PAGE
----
One popular explanation is that foreign capital is also considered as the carrier of advanced technology that domestic investors do not have access to. Therefore, foreign capital is expected to raise the productivity of other factors of production as well as the total output at a higher rate compared to domestic capital.
This is also the well–known argument, which governs the activities of Multinational Corporations, largely. In many cases, it is statistically observed, local bank and non–bank financial intermediaries willingly offer cheaper credits to MNCs investing in their home country. The main reason perhaps is the reputation factor, which leads local financial institutions to lie up with MNCs rather than fund local businesses and projects. Thus, MNCs both bring capital with them and borrow from the domestic capital market.
Essentially, MNC activities have been there for a considerably long time, but they have not been usually blamed for creating financial imbalances in the country of operation. They have certainly been discredited for various other things, mainly, influencing local policies to their own advantage, evading taxes, transferring environmentally harmful production to the poorer countries, arms-length trade and therefore tariff–jumping practices, poor quality control, etc. However, poorer compliments of MNCs – the venture capitalists have been way more harmful to the local economies than the recipient countries ever imagined.
This transition, in fact, happened with a major policy change in many developing countries where the capital account was liberalized in order to allow free inflow and outflow of investible funds from abroad. One of the major reasons why the financial crisis of 1997 happened in all the East Asian countries was the full convertibility of the capital account. In simpler terms, it means that any amount of dollar could be invested and then withdrawn and taken back to the source country at ease.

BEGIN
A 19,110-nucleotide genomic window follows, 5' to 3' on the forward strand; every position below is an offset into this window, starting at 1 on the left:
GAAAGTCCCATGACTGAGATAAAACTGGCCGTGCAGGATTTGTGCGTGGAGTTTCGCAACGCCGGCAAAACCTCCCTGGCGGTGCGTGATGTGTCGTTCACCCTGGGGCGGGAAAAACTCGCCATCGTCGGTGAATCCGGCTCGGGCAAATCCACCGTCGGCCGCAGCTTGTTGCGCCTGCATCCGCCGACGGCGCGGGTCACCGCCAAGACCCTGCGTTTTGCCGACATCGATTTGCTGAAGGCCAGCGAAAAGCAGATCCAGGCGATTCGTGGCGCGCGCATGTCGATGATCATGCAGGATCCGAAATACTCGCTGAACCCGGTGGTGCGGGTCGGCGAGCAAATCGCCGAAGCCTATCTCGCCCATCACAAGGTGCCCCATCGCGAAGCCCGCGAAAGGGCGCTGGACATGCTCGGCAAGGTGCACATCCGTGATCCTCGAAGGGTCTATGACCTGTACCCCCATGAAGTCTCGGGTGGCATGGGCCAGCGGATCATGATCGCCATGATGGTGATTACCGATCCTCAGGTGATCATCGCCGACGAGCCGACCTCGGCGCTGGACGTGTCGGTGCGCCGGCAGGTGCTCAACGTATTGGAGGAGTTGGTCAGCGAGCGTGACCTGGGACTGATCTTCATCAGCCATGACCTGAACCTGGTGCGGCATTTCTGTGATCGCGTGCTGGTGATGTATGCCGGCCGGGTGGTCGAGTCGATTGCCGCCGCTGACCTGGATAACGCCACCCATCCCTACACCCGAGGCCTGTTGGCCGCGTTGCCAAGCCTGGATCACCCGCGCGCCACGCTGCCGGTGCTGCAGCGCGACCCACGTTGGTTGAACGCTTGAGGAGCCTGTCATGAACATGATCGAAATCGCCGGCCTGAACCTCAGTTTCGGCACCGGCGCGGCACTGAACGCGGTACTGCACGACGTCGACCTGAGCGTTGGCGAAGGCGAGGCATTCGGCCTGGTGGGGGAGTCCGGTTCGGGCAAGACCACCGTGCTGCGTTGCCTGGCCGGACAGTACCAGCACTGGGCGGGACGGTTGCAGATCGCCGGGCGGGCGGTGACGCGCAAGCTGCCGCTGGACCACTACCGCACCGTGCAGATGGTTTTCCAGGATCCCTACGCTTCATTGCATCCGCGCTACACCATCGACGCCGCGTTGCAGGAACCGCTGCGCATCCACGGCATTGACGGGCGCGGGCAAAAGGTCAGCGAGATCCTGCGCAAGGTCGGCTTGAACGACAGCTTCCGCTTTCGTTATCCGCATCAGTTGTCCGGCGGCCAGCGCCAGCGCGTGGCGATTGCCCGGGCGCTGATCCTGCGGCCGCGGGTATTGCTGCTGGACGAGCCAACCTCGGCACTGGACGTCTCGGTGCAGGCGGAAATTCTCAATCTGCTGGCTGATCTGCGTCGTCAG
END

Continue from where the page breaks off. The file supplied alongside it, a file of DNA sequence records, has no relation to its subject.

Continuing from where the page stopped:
Onset of capital account convertibility in East Asian countries helped immediate flight of capital from these places.
This was unlike to MNC–led long-run investments in established projects that locked the capital in for a considerable period of time. It is generally argued and was provided with the technical legitimacy in a research article by Sugata Marjit and Saibal Kar in the Economic and Political Weekly (1998), that the onset of capital account convertibility in East Asian countries helped immediate flight of capital from these places. It was also largely defined as the investors’ “herd behaviour”, wherein, all investors behave in the same manner regardless of the true information that exists in the market.
The fundamental economic logic, once again, was put forth in a famous research paper by Abhijit V. Banerjee of the MIT, and published in the Quarterly Journal of Economics. The idea discussed was that a consumer follows the lead of another standing ahead in a queue. So, if a town has only two restaurants, A and B, and it is such that some have prior information that A is better than B. However, when many people (on a Friday night, perhaps) visit these two restaurants located next to each other, the choice made by the visitor standing ahead in a line (suppose she chooses A) influences others standing behind her.
The next in line follow suit despite her own information suggesting the choice of B. The reason for doing that is the problem with not trusting her own information. It seems that the follower believes that the leader has better information worthy of her trust compared to her own sources, which supplied different information. Although this example is overly simple, it appears that the financial sector with investors as its major actors behave exactly in this fashion.